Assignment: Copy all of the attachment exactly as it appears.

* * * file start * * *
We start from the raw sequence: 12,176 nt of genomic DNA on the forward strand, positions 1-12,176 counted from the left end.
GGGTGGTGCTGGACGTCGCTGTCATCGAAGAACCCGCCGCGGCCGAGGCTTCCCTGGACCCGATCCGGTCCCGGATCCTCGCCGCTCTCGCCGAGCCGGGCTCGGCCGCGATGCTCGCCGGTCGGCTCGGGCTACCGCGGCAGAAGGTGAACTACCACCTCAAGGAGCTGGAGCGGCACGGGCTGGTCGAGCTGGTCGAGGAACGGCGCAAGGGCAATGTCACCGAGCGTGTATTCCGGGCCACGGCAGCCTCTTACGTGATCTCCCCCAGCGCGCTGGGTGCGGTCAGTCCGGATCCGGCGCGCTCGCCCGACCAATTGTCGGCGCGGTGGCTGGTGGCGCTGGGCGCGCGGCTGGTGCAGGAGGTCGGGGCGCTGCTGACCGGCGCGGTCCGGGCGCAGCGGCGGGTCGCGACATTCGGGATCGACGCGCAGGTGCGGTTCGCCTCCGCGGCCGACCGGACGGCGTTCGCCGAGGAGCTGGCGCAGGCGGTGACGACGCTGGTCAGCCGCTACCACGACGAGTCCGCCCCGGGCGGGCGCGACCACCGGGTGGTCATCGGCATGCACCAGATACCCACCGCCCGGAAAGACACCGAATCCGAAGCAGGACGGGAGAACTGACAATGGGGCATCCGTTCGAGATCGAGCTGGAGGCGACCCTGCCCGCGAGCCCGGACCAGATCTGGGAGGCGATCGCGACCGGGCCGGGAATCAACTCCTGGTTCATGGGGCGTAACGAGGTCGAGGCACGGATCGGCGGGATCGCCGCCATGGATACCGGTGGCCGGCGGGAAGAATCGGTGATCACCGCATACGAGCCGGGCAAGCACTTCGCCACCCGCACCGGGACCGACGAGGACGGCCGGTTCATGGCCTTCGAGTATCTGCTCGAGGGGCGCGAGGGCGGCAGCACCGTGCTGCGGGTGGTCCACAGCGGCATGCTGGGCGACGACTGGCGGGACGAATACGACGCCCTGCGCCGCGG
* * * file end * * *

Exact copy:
We start from the raw sequence: 12,176 nt of genomic DNA on the forward strand, positions 1-12,176 counted from the left end.
GGGTGGTGCTGGACGTCGCTGTCATCGAAGAACCCGCCGCGGCCGAGGCTTCCCTGGACCCGATCCGGTCCCGGATCCTCGCCGCTCTCGCCGAGCCGGGCTCGGCCGCGATGCTCGCCGGTCGGCTCGGGCTACCGCGGCAGAAGGTGAACTACCACCTCAAGGAGCTGGAGCGGCACGGGCTGGTCGAGCTGGTCGAGGAACGGCGCAAGGGCAATGTCACCGAGCGTGTATTCCGGGCCACGGCAGCCTCTTACGTGATCTCCCCCAGCGCGCTGGGTGCGGTCAGTCCGGATCCGGCGCGCTCGCCCGACCAATTGTCGGCGCGGTGGCTGGTGGCGCTGGGCGCGCGGCTGGTGCAGGAGGTCGGGGCGCTGCTGACCGGCGCGGTCCGGGCGCAGCGGCGGGTCGCGACATTCGGGATCGACGCGCAGGTGCGGTTCGCCTCCGCGGCCGACCGGACGGCGTTCGCCGAGGAGCTGGCGCAGGCGGTGACGACGCTGGTCAGCCGCTACCACGACGAGTCCGCCCCGGGCGGGCGCGACCACCGGGTGGTCATCGGCATGCACCAGATACCCACCGCCCGGAAAGACACCGAATCCGAAGCAGGACGGGAGAACTGACAATGGGGCATCCGTTCGAGATCGAGCTGGAGGCGACCCTGCCCGCGAGCCCGGACCAGATCTGGGAGGCGATCGCGACCGGGCCGGGAATCAACTCCTGGTTCATGGGGCGTAACGAGGTCGAGGCACGGATCGGCGGGATCGCCGCCATGGATACCGGTGGCCGGCGGGAAGAATCGGTGATCACCGCATACGAGCCGGGCAAGCACTTCGCCACCCGCACCGGGACCGACGAGGACGGCCGGTTCATGGCCTTCGAGTATCTGCTCGAGGGGCGCGAGGGCGGCAGCACCGTGCTGCGGGTGGTCCACAGCGGCATGCTGGGCGACGACTGGCGGGACGAATACGACGCCCTGCGCCGCGG